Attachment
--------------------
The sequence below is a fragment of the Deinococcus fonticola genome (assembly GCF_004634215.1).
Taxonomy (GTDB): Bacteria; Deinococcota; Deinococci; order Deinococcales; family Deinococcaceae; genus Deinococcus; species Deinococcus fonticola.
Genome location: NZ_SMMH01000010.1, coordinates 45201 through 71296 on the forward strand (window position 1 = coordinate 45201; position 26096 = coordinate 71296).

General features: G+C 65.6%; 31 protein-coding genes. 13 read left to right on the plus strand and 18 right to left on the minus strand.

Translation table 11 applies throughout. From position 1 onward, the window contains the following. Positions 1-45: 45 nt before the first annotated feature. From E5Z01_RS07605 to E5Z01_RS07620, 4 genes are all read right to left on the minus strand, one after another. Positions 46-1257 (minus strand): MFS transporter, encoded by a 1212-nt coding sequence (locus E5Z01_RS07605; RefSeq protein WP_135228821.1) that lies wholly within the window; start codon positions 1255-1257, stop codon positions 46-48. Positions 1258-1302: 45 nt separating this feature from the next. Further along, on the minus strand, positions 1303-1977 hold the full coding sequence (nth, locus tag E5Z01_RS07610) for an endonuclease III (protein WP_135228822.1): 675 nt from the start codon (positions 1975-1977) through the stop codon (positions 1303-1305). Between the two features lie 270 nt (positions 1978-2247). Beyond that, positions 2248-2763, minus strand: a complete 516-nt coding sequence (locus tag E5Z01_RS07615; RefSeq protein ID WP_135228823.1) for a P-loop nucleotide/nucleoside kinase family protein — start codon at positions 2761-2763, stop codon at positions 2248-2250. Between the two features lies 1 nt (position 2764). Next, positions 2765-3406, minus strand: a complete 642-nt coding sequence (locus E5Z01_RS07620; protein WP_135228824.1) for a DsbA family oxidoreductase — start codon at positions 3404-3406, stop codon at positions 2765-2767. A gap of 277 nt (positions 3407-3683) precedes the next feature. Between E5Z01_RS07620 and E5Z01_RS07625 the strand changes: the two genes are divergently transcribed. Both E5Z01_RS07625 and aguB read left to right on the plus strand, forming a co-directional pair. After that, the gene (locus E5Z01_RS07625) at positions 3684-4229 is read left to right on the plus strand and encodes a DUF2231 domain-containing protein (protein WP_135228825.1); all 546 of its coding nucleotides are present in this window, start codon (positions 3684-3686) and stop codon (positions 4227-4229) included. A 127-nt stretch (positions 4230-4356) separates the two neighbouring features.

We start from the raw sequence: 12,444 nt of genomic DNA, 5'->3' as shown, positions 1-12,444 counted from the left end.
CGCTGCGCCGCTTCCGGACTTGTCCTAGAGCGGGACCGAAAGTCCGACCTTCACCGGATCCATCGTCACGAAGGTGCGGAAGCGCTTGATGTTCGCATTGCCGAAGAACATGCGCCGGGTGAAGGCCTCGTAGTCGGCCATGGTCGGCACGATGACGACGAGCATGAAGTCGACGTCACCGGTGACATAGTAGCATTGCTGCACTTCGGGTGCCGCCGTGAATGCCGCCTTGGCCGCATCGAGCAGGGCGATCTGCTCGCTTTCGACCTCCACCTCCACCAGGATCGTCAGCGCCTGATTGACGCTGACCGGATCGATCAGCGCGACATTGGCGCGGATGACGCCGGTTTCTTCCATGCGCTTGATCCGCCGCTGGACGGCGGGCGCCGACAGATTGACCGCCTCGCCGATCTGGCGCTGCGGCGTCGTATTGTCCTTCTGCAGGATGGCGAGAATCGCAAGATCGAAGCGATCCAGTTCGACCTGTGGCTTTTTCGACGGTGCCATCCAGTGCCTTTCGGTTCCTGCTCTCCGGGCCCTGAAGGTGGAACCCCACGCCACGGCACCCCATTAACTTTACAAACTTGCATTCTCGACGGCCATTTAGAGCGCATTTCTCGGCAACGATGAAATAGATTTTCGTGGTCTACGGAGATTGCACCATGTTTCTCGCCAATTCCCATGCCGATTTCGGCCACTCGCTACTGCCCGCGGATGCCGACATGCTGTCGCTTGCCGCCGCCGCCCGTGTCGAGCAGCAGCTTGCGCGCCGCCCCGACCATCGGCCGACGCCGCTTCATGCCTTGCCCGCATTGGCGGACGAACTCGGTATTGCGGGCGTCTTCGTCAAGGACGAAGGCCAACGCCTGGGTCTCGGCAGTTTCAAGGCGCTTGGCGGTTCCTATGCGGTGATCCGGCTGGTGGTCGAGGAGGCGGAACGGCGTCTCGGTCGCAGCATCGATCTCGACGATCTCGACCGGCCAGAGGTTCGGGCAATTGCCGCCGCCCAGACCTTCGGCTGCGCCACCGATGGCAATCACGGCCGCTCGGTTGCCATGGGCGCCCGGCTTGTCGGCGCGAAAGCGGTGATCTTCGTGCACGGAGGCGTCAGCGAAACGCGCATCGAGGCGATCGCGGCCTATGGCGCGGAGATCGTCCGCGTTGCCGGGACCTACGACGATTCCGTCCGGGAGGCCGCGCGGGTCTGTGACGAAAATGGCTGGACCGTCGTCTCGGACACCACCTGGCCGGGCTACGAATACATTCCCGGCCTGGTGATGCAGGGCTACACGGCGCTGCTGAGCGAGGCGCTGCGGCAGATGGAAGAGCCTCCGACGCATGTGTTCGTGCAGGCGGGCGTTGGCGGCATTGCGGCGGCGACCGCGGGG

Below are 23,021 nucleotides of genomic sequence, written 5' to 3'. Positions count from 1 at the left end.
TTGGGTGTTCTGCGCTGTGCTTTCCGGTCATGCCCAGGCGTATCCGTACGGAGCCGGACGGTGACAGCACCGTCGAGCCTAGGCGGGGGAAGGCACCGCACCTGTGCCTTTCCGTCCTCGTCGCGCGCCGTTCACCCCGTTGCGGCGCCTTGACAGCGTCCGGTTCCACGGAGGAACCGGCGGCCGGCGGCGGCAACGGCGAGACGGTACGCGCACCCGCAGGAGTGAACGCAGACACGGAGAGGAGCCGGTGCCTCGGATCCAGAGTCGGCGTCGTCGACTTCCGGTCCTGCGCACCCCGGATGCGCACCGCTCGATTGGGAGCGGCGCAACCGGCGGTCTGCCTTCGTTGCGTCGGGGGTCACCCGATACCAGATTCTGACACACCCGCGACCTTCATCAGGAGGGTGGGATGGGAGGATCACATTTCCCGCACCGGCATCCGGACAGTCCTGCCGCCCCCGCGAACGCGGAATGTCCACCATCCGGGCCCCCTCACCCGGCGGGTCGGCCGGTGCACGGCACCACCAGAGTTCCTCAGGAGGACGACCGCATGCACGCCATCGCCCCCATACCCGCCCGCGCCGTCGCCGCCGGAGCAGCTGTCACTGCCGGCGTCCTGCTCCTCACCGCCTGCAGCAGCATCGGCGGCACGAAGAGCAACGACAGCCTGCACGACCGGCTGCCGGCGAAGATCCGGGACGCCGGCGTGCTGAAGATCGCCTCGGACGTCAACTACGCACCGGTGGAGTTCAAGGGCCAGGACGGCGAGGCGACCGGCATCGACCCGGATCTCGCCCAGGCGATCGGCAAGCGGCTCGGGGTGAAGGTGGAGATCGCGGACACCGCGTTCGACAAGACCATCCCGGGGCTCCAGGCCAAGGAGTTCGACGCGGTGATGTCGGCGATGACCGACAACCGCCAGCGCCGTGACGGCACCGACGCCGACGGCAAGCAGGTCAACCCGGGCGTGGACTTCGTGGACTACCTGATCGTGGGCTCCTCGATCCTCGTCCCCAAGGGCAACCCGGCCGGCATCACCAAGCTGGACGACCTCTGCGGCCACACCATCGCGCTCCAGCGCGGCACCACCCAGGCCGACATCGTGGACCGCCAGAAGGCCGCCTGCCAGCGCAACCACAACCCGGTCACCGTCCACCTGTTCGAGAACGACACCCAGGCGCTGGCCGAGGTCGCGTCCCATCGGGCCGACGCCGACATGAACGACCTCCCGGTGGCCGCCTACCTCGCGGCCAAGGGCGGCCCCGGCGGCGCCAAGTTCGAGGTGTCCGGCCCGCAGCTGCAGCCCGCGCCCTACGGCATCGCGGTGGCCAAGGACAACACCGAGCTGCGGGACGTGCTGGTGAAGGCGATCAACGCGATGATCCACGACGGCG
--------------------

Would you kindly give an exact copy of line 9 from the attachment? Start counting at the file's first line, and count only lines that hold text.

TTGGGTGTTCTGCGCTGTGCTTTCCGGTCATGCCCAGGCGTATCCGTACGGAGCCGGACGGTGACAGCACCGTCGAGCCTAGGCGGGGGAAGGCACCGCACCTGTGCCTTTCCGTCCTCGTCGCGCGCCGTTCACCCCGTTGCGGCGCCTTGACAGCGTCCGGTTCCACGGAGGAACCGGCGGCCGGCGGCGGCAACGGCGAGACGGTACGCGCACCCGCAGGAGTGAACGCAGACACGGAGAGGAGCCGGTGCCTCGGATCCAGAGTCGGCGTCGTCGACTTCCGGTCCTGCGCACCCCGGATGCGCACCGCTCGATTGGGAGCGGCGCAACCGGCGGTCTGCCTTCGTTGCGTCGGGGGTCACCCGATACCAGATTCTGACACACCCGCGACCTTCATCAGGAGGGTGGGATGGGAGGATCACATTTCCCGCACCGGCATCCGGACAGTCCTGCCGCCCCCGCGAACGCGGAATGTCCACCATCCGGGCCCCCTCACCCGGCGGGTCGGCCGGTGCACGGCACCACCAGAGTTCCTCAGGAGGACGACCGCATGCACGCCATCGCCCCCATACCCGCCCGCGCCGTCGCCGCCGGAGCAGCTGTCACTGCCGGCGTCCTGCTCCTCACCGCCTGCAGCAGCATCGGCGGCACGAAGAGCAACGACAGCCTGCACGACCGGCTGCCGGCGAAGATCCGGGACGCCGGCGTGCTGAAGATCGCCTCGGACGTCAACTACGCACCGGTGGAGTTCAAGGGCCAGGACGGCGAGGCGACCGGCATCGACCCGGATCTCGCCCAGGCGATCGGCAAGCGGCTCGGGGTGAAGGTGGAGATCGCGGACACCGCGTTCGACAAGACCATCCCGGGGCTCCAGGCCAAGGAGTTCGACGCGGTGATGTCGGCGATGACCGACAACCGCCAGCGCCGTGACGGCACCGACGCCGACGGCAAGCAGGTCAACCCGGGCGTGGACTTCGTGGACTACCTGATCGTGGGCTCCTCGATCCTCGTCCCCAAGGGCAACCCGGCCGGCATCACCAAGCTGGACGACCTCTGCGGCCACACCATCGCGCTCCAGCGCGGCACCACCCAGGCCGACATCGTGGACCGCCAGAAGGCCGCCTGCCAGCGCAACCACAACCCGGTCACCGTCCACCTGTTCGAGAACGACACCCAGGCGCTGGCCGAGGTCGCGTCCCATCGGGCCGACGCCGACATGAACGACCTCCCGGTGGCCGCCTACCTCGCGGCCAAGGGCGGCCCCGGCGGCGCCAAGTTCGAGGTGTCCGGCCCGCAGCTGCAGCCCGCGCCCTACGGCATCGCGGTGGCCAAGGACAACACCGAGCTGCGGGACGTGCTGGTGAAGGCGATCAACGCGATGATCCACGACGGCG